- The common wasp is between 10-20mm in length although with several different species the sizes can vary.
- The queen emerges in spring and begins building a nest which starts off about the size of a golf ball.
- The nest building is taken over by the workers (sterile females) after the first batches of young hatch and is made up of chewed wood mixed with saliva, forming papier mache.
- After a long growth period over the spring, summer and autumn a colony can contain as many as 15,000-25,000 wasps, although 5,000-10,000 are more common numbers during a successful year for this species.
- After the fertile males and females have been laid and bred during the late summer/early autumn, all wasps die off apart from the fertilised queens who seek refuge during the cold winter before the cycle starts all over again in the spring.
- Nests will be built anywhere a queen deems to be suitable from a hole made in the ground, to cavities, attic spaces, trees and shrubs. We alone have removed nests from A4 ring binders and under a pillow in a spare room!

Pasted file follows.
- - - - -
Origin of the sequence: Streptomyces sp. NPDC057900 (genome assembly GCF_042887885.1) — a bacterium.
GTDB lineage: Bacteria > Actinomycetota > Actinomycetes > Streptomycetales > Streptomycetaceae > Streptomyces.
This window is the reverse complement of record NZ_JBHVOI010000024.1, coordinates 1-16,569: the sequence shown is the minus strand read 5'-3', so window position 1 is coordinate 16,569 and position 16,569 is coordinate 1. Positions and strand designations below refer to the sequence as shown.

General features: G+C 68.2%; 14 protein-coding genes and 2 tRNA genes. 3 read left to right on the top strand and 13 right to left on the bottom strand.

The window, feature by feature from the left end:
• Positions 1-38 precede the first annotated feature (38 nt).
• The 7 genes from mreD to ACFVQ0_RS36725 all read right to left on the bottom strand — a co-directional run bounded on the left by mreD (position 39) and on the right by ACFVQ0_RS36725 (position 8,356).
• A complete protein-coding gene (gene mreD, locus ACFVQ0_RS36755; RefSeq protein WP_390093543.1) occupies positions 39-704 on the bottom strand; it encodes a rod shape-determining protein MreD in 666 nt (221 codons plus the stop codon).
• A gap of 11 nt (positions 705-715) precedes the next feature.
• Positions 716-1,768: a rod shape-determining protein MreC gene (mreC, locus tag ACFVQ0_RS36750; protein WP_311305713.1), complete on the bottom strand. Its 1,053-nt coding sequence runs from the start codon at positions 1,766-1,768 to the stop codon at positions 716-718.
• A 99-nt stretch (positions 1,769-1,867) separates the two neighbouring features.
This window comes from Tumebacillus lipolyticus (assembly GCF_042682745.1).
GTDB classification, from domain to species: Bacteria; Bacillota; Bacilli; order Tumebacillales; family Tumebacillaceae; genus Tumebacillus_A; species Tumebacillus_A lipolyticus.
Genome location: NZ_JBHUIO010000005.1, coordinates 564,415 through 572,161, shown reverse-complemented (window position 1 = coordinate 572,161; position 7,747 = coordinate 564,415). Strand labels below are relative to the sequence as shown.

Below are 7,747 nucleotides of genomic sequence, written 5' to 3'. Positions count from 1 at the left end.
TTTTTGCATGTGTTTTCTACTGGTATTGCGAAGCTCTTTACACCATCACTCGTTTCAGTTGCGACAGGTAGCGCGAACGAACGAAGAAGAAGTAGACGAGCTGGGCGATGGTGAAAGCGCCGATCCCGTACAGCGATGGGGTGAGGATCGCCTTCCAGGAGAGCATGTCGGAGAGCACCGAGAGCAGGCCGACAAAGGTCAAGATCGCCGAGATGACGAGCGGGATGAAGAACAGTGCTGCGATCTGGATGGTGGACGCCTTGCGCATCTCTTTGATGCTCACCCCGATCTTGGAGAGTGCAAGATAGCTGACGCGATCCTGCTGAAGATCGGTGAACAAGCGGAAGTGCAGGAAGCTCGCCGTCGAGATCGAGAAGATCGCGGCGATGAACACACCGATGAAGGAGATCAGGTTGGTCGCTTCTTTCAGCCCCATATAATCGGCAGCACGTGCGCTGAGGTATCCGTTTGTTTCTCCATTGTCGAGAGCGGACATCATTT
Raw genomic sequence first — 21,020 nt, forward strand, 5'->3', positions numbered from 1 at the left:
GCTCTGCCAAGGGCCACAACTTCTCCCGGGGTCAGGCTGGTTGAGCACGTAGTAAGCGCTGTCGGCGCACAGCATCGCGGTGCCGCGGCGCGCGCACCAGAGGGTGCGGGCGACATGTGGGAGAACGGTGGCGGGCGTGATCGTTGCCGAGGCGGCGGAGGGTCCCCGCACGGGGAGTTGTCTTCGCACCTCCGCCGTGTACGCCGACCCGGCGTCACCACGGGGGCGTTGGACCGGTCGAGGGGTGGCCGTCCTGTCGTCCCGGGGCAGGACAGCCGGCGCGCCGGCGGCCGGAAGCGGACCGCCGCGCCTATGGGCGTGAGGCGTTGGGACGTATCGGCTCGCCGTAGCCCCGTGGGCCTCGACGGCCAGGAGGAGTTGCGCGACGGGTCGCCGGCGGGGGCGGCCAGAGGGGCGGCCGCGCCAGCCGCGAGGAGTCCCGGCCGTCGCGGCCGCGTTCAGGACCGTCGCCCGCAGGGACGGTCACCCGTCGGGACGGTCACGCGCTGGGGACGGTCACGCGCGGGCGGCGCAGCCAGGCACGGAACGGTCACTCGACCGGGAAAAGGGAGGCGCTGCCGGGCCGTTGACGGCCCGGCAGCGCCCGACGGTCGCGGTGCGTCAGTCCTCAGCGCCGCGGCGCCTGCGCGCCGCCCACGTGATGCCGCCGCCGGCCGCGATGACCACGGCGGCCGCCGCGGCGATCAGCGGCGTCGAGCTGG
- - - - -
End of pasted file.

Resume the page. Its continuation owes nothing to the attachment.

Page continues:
- Wasps will predate on insects such as aphids and flies for the earlier parts of the summer which are subsequently fed to the eggs in the nest. Later on in the year, when all the young are reared wasps are often found eating ‘sweet’ foodstuffs such as fruit when they can become a particular problem during a spot of al fresco dining!
- Unlike bees wasps can sting repetitively and, are easily provoked.
- It is believed that the Chinese learnt how to make paper by watching the wasp construct their nests.
- Certain Bee species can be successfully removed from situ and relocated to a safe location.
- Upon detection of a nest, elimination can be achieved within 1-2 hours of treatment. This is essential due to the often aggressive nature of these insects.
- Foraging flying insects can also be reduced using liquid dome traps both on a commercial and domestic basis. This can reduce the risk of potential stings and nuisance activity.